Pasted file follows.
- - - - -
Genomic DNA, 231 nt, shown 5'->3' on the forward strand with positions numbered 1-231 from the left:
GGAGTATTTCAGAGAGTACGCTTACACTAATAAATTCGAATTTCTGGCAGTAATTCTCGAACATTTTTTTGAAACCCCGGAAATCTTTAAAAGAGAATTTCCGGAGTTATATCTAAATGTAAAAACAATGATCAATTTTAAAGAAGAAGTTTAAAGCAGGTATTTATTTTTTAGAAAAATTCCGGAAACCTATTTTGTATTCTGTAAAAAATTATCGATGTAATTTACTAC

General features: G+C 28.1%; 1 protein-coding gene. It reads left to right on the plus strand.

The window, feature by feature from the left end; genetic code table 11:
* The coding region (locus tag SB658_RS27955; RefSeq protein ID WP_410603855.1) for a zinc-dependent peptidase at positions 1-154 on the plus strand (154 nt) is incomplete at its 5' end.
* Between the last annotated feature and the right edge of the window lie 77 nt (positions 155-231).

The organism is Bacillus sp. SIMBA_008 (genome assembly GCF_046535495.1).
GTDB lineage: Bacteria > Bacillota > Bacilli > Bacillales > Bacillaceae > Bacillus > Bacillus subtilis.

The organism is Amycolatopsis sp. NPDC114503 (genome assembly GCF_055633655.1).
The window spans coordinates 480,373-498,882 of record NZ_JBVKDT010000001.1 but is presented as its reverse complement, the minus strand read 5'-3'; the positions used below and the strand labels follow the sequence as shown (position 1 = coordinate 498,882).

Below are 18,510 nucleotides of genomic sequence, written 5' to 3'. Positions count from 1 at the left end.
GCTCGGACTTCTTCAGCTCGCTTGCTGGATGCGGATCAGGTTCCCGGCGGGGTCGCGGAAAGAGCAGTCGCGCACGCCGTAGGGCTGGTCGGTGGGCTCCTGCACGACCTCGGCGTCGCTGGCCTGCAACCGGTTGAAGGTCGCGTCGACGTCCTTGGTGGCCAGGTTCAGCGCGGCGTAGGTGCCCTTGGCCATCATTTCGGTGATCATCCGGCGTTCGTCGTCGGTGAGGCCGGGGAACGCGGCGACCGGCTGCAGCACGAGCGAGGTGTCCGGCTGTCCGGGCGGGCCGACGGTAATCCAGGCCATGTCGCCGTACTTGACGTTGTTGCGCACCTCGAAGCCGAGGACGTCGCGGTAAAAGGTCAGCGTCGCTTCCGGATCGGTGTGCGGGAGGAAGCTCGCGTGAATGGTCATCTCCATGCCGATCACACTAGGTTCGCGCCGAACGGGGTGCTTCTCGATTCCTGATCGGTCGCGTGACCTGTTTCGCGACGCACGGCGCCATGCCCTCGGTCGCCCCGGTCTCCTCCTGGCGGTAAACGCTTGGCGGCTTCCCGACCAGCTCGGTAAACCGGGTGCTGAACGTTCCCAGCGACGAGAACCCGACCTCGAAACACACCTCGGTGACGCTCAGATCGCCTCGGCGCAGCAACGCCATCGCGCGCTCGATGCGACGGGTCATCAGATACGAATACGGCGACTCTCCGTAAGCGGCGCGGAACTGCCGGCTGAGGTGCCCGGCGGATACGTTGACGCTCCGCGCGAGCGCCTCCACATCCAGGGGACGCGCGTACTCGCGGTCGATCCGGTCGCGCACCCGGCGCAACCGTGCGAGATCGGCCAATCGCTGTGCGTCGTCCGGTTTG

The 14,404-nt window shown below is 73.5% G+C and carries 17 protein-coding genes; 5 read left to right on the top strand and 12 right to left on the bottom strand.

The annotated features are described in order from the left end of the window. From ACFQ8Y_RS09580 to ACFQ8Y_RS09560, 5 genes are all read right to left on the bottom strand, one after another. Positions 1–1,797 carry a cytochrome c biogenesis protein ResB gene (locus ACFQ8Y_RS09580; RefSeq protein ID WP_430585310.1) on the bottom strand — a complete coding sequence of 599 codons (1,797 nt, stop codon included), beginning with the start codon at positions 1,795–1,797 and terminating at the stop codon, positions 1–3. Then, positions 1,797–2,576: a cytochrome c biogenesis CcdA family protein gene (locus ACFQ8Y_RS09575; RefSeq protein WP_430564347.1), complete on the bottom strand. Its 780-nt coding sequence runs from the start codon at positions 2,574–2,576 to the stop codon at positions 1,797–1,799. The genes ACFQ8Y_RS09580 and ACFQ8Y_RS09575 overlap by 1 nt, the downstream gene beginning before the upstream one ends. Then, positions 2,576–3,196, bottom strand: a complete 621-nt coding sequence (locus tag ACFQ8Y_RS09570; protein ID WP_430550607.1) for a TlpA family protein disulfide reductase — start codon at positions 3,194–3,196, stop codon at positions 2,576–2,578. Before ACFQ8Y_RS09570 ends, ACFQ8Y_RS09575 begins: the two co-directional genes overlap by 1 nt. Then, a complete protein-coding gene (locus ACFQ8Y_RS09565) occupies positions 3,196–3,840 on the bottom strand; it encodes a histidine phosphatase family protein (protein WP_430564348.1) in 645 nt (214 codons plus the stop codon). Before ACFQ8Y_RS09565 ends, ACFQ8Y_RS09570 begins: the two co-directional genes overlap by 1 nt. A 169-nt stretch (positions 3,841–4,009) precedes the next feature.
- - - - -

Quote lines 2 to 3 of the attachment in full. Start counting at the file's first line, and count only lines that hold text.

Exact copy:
GGAGTATTTCAGAGAGTACGCTTACACTAATAAATTCGAATTTCTGGCAGTAATTCTCGAACATTTTTTTGAAACCCCGGAAATCTTTAAAAGAGAATTTCCGGAGTTATATCTAAATGTAAAAACAATGATCAATTTTAAAGAAGAAGTTTAAAGCAGGTATTTATTTTTTAGAAAAATTCCGGAAACCTATTTTGTATTCTGTAAAAAATTATCGATGTAATTTACTAC

General features: G+C 28.1%; 1 protein-coding gene. It reads left to right on the plus strand.